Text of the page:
Motti Harkabi: “The Chinese copy just like everywhere in the world, but they upgrade the product. Therefore you have to try and grab a strong segment of the market and exploit the time element.”
Mepi Frankel: “Intellectual property is no reason not to enter China. Firstly, the Chinese can copy the product even if it’s sold elsewhere. Secondly, it takes time to copy, and so it’s possible to take advantage of the time available and make a profit from the product until they manage to copy it. Thirdly, the product needs upgrading all the time – we must be one step ahead technologically, so that by the time the copy is made, a new version has already been released.”
Robert Barzilai: “I worked with an Israeli company that sold 15 of their devices to China. Within two months, the Chinese had copies each of the devices – they even kept the original name of the Israeli company. Later, the Chinese who had bought the products turned to the Israeli company with complaints about the product. As a result, the Israeli company collapsed and subsequently went bankrupt.”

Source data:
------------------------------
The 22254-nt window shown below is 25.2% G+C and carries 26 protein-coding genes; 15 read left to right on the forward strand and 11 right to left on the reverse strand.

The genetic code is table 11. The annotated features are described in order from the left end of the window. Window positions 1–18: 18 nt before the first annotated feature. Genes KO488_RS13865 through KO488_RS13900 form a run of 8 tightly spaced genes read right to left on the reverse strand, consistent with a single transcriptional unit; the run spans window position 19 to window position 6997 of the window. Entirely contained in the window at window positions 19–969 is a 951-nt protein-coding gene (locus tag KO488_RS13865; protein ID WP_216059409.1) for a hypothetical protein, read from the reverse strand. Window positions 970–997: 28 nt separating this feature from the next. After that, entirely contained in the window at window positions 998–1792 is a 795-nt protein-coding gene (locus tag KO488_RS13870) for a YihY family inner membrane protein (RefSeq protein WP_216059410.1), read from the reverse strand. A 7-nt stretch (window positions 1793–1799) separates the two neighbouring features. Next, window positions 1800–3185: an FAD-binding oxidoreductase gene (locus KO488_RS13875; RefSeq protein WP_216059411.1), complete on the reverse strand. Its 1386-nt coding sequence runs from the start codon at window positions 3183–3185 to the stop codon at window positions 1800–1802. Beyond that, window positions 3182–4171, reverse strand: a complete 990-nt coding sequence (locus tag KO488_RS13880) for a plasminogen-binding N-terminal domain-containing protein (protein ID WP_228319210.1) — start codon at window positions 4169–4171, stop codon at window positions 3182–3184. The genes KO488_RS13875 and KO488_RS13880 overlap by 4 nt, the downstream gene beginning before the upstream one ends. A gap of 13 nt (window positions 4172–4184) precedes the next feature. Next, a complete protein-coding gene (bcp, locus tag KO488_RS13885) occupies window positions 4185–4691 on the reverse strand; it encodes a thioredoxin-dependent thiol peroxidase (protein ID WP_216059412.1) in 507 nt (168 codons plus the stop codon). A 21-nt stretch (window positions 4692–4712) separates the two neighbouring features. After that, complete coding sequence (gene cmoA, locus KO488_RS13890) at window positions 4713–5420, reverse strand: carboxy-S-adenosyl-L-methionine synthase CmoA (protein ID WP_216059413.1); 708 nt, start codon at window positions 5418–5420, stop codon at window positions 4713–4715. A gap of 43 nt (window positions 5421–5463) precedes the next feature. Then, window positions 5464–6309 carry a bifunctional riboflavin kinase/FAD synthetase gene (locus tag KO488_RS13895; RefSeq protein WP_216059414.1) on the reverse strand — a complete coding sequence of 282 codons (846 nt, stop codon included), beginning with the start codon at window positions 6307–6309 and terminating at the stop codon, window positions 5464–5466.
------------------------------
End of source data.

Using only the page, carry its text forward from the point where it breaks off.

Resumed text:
Ruth Harkabi: “We have to investigate the Chinese companies and partners we work with very carefully to ensure that collaboration will be successful.”
So what’s the conclusion?
China is very fertile commercial ground, but you do have to be alert to the market conditions and shortcomings. To have successful business dealings in China, like all over the world, you have to investigate the local companies and partners very carefully. High quality business connections in China, Chinese translation services and a deep understanding of the culture can significantly enhance commercial success in China.
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